Puls and Sangha receive Geddes-Laufman-Greatbatch Awards

TJ Puls and Gurneet Sangha, both PhD candidates in the Purdue Weldon School of Biomedical Engineering, were selected as recipients of the 2015-16 and 2016-17 Geddes-Laufman-Greatbatch Awards, respectively. The annual award is presented to the outstanding student or post-doctoral fellow in biomedical engineering. The awards were announced at the annual Biomedical Engineering Graduate Student Association Fall Potluck and Speaker Exchange on Nov. 14.

PhD candidate TJ Puls (left) receives the 2015-16 Geddes-Laufman-Greatbatch Award. Andrew Brightman (right), assistant head of biomedical engineering and associate professor of engineering practice, presented the award.

In 2013, Puls joined the laboratory of Sherry Voytik-Harbin, professor of biomedical engineering and basic medical sciences. He has been a model graduate student and citizen to the research team and the Weldon School community as evidenced by his academic excellence, leadership, commitment to discovery and teaching, and passion for translational research. His research is focused on the design and validation of three-dimensional tumor metastasis models, which can translate to drug screening and personalized medicine. 

Sangha is advised by Craig Goergen, assistant professor of biomedical engineering, and has worked in Goergen’s laboratory since 2014 on projects aimed at advancing photoacoustic tomography techniques to study, diagnose, and treat non-communicable diseases, such as atherosclerosis, breast cancer, cardiac arrhythmias, and fatty liver disease. The nomination of Sangha cited his outstanding research; record of successful proposals, publications, and presentations; mentorship of undergraduate students; and passion for teaching.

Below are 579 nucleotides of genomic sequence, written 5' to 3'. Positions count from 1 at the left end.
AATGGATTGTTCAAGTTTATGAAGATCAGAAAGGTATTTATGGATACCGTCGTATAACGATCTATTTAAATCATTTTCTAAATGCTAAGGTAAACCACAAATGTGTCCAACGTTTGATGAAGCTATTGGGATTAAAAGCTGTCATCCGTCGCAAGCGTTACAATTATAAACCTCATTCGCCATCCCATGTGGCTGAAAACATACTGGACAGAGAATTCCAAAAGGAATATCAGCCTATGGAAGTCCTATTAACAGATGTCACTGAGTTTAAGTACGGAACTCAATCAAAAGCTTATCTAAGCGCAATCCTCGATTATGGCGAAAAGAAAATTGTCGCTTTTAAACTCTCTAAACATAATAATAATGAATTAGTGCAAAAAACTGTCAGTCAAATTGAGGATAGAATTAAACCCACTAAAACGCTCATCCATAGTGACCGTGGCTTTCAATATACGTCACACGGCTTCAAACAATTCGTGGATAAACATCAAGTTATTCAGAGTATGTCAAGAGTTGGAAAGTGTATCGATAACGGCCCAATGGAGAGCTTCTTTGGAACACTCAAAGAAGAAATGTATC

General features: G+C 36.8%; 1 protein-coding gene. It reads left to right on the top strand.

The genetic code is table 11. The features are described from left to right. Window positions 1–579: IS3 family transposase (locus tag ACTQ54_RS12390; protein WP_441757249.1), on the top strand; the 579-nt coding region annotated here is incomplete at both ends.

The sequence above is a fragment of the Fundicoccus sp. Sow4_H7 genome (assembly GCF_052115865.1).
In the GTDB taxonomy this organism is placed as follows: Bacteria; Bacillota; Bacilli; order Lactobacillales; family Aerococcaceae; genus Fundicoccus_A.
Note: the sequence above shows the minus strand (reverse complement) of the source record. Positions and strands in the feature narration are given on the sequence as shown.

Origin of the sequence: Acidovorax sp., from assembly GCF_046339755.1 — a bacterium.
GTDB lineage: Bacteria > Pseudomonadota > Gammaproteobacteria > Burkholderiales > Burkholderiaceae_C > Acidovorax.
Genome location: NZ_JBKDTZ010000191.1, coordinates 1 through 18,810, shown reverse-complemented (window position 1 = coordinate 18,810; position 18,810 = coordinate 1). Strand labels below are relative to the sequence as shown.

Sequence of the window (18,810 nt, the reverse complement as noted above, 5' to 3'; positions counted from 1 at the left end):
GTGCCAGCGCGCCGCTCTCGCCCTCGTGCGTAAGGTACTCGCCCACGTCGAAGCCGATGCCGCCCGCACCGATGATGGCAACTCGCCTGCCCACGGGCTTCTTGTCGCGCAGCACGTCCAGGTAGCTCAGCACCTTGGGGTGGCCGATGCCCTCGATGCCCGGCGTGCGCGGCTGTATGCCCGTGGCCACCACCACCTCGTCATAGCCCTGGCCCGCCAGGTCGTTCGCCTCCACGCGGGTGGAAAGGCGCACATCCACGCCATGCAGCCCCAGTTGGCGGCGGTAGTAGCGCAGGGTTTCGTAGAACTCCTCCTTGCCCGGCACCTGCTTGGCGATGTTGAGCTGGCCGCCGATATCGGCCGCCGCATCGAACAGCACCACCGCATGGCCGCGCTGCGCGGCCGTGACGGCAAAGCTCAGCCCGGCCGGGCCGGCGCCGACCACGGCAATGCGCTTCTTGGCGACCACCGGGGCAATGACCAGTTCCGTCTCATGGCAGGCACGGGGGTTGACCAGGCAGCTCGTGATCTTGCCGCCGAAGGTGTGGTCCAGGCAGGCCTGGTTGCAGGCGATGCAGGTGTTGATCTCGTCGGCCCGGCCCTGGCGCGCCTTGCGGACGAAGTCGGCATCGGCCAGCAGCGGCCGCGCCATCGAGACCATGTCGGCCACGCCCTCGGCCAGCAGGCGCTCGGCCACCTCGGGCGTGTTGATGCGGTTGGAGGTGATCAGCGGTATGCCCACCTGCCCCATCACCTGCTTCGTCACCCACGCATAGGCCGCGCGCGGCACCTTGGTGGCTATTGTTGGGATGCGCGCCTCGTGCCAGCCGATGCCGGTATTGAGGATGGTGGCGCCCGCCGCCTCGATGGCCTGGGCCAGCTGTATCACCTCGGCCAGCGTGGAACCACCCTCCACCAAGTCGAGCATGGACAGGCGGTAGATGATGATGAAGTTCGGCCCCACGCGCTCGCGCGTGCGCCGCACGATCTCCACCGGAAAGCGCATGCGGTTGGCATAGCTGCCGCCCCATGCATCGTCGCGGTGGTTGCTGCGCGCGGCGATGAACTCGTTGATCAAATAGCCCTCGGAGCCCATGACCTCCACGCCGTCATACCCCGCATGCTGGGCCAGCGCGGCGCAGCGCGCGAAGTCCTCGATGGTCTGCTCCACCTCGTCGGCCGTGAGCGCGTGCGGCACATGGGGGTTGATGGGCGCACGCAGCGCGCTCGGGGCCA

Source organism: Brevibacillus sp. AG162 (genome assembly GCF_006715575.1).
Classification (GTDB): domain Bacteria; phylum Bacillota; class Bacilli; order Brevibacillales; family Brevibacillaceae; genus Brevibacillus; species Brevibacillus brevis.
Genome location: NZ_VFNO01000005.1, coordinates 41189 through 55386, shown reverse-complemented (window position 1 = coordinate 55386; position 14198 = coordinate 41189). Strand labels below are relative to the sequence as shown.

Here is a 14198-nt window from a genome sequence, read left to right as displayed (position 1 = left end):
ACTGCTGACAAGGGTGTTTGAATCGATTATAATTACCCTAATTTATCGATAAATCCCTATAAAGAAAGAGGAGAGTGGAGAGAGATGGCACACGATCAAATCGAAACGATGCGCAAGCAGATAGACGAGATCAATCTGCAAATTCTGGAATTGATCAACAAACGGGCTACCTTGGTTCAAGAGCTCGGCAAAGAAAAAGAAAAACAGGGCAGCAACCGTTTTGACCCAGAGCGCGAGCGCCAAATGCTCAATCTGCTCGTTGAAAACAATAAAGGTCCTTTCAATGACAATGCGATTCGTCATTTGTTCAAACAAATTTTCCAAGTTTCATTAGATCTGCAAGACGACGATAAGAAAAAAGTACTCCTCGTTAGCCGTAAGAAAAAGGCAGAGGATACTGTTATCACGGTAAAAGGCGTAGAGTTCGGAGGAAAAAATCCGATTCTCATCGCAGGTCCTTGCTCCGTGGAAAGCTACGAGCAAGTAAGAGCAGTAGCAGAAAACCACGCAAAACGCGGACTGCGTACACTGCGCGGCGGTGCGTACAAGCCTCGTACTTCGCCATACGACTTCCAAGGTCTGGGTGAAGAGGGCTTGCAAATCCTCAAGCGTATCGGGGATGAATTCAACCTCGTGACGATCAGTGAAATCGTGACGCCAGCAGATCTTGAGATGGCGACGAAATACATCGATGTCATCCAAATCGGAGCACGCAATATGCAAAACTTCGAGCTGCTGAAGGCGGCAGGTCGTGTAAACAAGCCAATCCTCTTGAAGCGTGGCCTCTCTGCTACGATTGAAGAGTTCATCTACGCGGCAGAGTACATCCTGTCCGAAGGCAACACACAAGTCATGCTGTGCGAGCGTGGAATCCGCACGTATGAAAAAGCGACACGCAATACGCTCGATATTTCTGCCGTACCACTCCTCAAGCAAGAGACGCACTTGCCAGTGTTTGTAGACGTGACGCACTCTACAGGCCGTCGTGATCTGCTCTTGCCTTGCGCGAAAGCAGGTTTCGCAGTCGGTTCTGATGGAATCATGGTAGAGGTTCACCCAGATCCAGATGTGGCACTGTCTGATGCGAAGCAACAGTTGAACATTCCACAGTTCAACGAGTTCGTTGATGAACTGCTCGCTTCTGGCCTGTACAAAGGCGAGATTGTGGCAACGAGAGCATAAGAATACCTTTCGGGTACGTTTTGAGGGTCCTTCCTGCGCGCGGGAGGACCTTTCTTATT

PhD candidate Gurneet Sangha receives the 2016-17 Geddes-Laufman-Greatbatch Award from Andrew Brightman, assistant head of biomedical engineering and associate professor of engineering practice.

The award was established by Dr. Leslie A. Geddes when he was awarded the 1987 Association for the Advancement of Medical Instrumentation (AAMI) Foundation's Laufman-Greatbatch Prize. The Laufman-Greatbatch Prize was first awarded in 1975 and named for Harold Laufman, MD and Wilson Greatbatch, PhD, two of the most renowned leaders and pioneers in the medical device field. The prize honors an individual or group that has made a significant, singular, and global impact on the advancement of patient care or patient safety through the development, enhancement, or creation of a specific medical device, instrument, or service. This award is regarded as the pinnacle of all AAMI awards. Dr. Geddes received the honor in recognition of the importance and unparalleled diversity of his contributions in biomedical engineering. Geddes then used the prize to establish the Geddes-Laufman-Greatbatch Award at Purdue for outstanding research in biomedical engineering by a graduate student or postdoctoral fellow.